The kicker is that the show was about this cool cat who tickled the ivories at this crazy happening club, but that wasn’t all there was to it baby.
This cat also solved crimes. Dig it man? I mean this was one mean baby. Johnny saved everyone; from blonde dames on the run from a kook with a blade, to an old Prince of a pal who had one too many arsenic cocktails.
Johnny Staccato was an old NBC series that ran for one season back in 1959 and featured John Cassavetes as a private eye/jazz pianist.
The show was incredibly colorful for something shot in black and white. Each episode is dripping with unbridled masculinity. The men all smoke, drink, and look like they could get in a fistfight over the slightest provocation.
Almost everyone also speaks this very specific language, something that I like to call “jazz speak”, which only adds to the atmosphere of the series.
Even the opening theme for the show, written by legendary composer Elmer Bernstein is like a sonic brass knuckle to the ears. It’s bold and brash and no-nonsense, and therefore perfect for the series.
The show is set in a Greenwich Village jazz club where Johnny plays his piano. Every episode deals with some surprisingly intense topic for the day.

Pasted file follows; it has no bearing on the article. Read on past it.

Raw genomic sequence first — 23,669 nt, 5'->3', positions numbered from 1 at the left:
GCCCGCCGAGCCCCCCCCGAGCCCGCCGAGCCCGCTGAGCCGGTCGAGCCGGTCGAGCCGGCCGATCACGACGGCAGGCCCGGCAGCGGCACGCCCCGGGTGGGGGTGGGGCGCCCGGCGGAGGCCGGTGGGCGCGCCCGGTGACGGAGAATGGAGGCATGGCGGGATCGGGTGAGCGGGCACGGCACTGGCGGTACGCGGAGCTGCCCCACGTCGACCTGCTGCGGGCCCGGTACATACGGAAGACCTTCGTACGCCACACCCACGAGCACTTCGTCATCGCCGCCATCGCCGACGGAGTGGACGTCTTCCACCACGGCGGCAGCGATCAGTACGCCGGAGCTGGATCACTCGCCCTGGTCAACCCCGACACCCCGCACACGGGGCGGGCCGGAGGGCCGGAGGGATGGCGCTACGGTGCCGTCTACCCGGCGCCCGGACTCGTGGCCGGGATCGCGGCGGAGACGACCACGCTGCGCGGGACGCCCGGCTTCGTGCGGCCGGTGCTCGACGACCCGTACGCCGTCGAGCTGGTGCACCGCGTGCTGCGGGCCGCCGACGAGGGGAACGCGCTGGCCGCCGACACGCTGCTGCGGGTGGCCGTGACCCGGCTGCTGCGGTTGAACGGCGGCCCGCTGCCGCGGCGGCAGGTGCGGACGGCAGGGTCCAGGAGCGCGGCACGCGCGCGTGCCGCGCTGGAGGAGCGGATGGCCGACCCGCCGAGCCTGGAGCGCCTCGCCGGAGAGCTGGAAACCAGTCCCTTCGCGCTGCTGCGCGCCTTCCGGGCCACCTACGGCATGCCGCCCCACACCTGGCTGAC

In one show Johnny is asked to help a young couple that have sold their yet unborn baby to some gangsters. In another he’s on the ledge of a rooftop trying to prevent a serial slasher from jumping to his death.
It’s a series that teeters on the edge of being laid on just a bit too much at times. But because everyone plays it so straight and serious you just have to sit back and enjoy the scenery being chewed up with such style and gusto.
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For my hard-earned coin, it’s a buried treasure well-worth digging up and enjoying with a fistful of scotch or some other fine spirit. Just don’t be surprised if you start calling everyone “Daddio” after an episode or two.
The series is available as a 3 DVD box set via Amazon, or if you want, you can check out an episode or two on You Tube.
© Copyright 2010, Francis Litzinger. All Rights Reserved. For more work from Francis, check out Francis Litzinger’s Goulash Fiction.